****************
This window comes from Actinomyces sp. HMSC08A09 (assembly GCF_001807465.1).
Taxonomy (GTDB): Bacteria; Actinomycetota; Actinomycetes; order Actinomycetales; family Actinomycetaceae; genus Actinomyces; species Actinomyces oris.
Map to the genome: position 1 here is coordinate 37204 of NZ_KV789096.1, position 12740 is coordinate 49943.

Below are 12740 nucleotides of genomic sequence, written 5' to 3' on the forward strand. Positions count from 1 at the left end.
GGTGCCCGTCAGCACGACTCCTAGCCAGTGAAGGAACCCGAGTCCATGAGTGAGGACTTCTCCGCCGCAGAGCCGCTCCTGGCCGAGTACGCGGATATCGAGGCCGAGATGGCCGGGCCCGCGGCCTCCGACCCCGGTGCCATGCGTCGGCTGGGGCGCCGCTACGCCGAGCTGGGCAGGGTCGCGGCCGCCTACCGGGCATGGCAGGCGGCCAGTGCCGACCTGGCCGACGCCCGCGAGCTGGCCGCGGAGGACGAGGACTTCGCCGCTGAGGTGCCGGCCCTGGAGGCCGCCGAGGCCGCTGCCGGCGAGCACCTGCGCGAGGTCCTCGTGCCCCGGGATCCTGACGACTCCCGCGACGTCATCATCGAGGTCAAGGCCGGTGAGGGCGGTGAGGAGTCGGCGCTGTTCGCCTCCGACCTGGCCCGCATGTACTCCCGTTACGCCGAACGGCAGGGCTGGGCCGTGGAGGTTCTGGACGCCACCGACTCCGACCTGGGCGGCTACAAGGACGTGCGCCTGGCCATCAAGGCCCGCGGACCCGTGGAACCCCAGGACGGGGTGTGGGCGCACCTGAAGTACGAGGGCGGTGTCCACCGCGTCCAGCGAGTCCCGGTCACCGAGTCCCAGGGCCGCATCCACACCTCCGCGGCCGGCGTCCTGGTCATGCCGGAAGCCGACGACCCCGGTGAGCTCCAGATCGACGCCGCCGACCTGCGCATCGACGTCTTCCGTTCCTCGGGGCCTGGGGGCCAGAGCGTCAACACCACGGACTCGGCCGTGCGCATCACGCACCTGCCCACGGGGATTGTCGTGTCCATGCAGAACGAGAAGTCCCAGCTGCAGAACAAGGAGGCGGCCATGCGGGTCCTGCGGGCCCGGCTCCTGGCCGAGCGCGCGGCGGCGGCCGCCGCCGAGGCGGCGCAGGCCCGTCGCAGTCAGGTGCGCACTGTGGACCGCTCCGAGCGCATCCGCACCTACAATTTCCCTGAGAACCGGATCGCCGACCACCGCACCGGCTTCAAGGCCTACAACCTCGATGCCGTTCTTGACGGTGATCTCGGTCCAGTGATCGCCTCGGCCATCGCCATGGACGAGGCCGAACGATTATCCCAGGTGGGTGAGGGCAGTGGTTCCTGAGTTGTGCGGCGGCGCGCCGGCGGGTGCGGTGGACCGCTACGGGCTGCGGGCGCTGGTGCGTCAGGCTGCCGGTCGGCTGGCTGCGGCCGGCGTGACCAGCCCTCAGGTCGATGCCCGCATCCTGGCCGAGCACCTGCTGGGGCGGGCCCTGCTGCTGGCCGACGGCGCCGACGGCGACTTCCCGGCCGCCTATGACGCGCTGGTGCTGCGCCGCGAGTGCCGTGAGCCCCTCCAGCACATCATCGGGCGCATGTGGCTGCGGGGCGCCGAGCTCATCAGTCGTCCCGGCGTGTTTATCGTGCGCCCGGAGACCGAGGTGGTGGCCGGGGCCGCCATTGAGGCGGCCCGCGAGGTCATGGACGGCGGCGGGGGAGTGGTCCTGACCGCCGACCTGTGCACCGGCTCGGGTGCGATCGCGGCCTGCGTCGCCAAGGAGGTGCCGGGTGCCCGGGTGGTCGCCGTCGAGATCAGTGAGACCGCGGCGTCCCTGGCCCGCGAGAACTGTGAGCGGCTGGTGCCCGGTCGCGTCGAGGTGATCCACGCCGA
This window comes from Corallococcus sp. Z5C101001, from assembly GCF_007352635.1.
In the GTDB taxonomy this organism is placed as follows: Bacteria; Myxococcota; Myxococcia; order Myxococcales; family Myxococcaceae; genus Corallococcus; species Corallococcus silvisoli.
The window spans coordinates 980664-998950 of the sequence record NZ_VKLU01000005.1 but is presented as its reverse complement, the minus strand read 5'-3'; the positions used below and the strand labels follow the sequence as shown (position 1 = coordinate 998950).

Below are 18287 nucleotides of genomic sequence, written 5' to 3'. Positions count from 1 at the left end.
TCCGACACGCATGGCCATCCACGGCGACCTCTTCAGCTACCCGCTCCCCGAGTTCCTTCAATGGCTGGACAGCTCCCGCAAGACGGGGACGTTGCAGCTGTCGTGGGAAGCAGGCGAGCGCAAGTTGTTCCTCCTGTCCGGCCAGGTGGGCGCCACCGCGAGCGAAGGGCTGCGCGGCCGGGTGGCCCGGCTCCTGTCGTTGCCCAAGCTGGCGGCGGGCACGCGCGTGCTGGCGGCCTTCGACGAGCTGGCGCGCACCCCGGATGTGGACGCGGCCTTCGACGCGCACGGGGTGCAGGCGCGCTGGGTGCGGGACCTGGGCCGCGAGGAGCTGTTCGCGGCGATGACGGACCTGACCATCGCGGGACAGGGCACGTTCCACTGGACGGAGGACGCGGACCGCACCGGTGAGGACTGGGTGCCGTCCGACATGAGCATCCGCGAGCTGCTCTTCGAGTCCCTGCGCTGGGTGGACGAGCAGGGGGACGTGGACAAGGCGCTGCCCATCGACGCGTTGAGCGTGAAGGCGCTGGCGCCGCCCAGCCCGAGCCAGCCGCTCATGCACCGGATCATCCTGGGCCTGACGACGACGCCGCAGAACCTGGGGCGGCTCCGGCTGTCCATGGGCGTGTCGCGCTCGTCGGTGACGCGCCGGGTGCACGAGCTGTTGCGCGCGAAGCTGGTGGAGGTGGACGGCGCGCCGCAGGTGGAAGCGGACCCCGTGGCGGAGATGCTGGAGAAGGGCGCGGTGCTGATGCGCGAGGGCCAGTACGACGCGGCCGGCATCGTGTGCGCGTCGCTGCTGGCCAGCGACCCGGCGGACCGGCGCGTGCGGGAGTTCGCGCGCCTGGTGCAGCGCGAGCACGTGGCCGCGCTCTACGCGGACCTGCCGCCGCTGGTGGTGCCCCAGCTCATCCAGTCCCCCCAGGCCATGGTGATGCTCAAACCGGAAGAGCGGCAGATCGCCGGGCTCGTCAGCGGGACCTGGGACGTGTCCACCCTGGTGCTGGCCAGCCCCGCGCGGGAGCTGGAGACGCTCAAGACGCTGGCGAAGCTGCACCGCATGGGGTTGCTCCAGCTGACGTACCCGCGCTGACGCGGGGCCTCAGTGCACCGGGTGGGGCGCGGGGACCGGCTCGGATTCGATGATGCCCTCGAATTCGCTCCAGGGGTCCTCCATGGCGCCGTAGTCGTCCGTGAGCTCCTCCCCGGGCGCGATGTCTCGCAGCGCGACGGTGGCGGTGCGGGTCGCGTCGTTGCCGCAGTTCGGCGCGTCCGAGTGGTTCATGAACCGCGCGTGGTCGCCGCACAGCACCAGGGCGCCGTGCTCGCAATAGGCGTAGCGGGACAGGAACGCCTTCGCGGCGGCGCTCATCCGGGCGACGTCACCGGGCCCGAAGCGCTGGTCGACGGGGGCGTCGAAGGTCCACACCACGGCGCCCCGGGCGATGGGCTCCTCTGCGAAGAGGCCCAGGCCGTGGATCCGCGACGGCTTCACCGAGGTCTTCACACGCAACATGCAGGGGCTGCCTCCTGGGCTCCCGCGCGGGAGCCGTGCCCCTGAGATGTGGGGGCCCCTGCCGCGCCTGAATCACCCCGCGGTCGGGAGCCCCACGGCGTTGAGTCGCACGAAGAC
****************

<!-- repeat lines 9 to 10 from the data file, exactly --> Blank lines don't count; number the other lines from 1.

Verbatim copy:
Below are 18287 nucleotides of genomic sequence, written 5' to 3'. Positions count from 1 at the left end.
TCCGACACGCATGGCCATCCACGGCGACCTCTTCAGCTACCCGCTCCCCGAGTTCCTTCAATGGCTGGACAGCTCCCGCAAGACGGGGACGTTGCAGCTGTCGTGGGAAGCAGGCGAGCGCAAGTTGTTCCTCCTGTCCGGCCAGGTGGGCGCCACCGCGAGCGAAGGGCTGCGCGGCCGGGTGGCCCGGCTCCTGTCGTTGCCCAAGCTGGCGGCGGGCACGCGCGTGCTGGCGGCCTTCGACGAGCTGGCGCGCACCCCGGATGTGGACGCGGCCTTCGACGCGCACGGGGTGCAGGCGCGCTGGGTGCGGGACCTGGGCCGCGAGGAGCTGTTCGCGGCGATGACGGACCTGACCATCGCGGGACAGGGCACGTTCCACTGGACGGAGGACGCGGACCGCACCGGTGAGGACTGGGTGCCGTCCGACATGAGCATCCGCGAGCTGCTCTTCGAGTCCCTGCGCTGGGTGGACGAGCAGGGGGACGTGGACAAGGCGCTGCCCATCGACGCGTTGAGCGTGAAGGCGCTGGCGCCGCCCAGCCCGAGCCAGCCGCTCATGCACCGGATCATCCTGGGCCTGACGACGACGCCGCAGAACCTGGGGCGGCTCCGGCTGTCCATGGGCGTGTCGCGCTCGTCGGTGACGCGCCGGGTGCACGAGCTGTTGCGCGCGAAGCTGGTGGAGGTGGACGGCGCGCCGCAGGTGGAAGCGGACCCCGTGGCGGAGATGCTGGAGAAGGGCGCGGTGCTGATGCGCGAGGGCCAGTACGACGCGGCCGGCATCGTGTGCGCGTCGCTGCTGGCCAGCGACCCGGCGGACCGGCGCGTGCGGGAGTTCGCGCGCCTGGTGCAGCGCGAGCACGTGGCCGCGCTCTACGCGGACCTGCCGCCGCTGGTGGTGCCCCAGCTCATCCAGTCCCCCCAGGCCATGGTGATGCTCAAACCGGAAGAGCGGCAGATCGCCGGGCTCGTCAGCGGGACCTGGGACGTGTCCACCCTGGTGCTGGCCAGCCCCGCGCGGGAGCTGGAGACGCTCAAGACGCTGGCGAAGCTGCACCGCATGGGGTTGCTCCAGCTGACGTACCCGCGCTGACGCGGGGCCTCAGTGCACCGGGTGGGGCGCGGGGACCGGCTCGGATTCGATGATGCCCTCGAATTCGCTCCAGGGGTCCTCCATGGCGCCGTAGTCGTCCGTGAGCTCCTCCCCGGGCGCGATGTCTCGCAGCGCGACGGTGGCGGTGCGGGTCGCGTCGTTGCCGCAGTTCGGCGCGTCCGAGTGGTTCATGAACCGCGCGTGGTCGCCGCACAGCACCAGGGCGCCGTGCTCGCAATAGGCGTAGCGGGACAGGAACGCCTTCGCGGCGGCGCTCATCCGGGCGACGTCACCGGGCCCGAAGCGCTGGTCGACGGGGGCGTCGAAGGTCCACACCACGGCGCCCCGGGCGATGGGCTCCTCTGCGAAGAGGCCCAGGCCGTGGATCCGCGACGGCTTCACCGAGGTCTTCACACGCAACATGCAGGGGCTGCCTCCTGGGCTCCCGCGCGGGAGCCGTGCCCCTGAGATGTGGGGGCCCCTGCCGCGCCTGAATCACCCCGCGGTCGGGAGCCCCACGGCGTTGAGTCGCACGAAGAC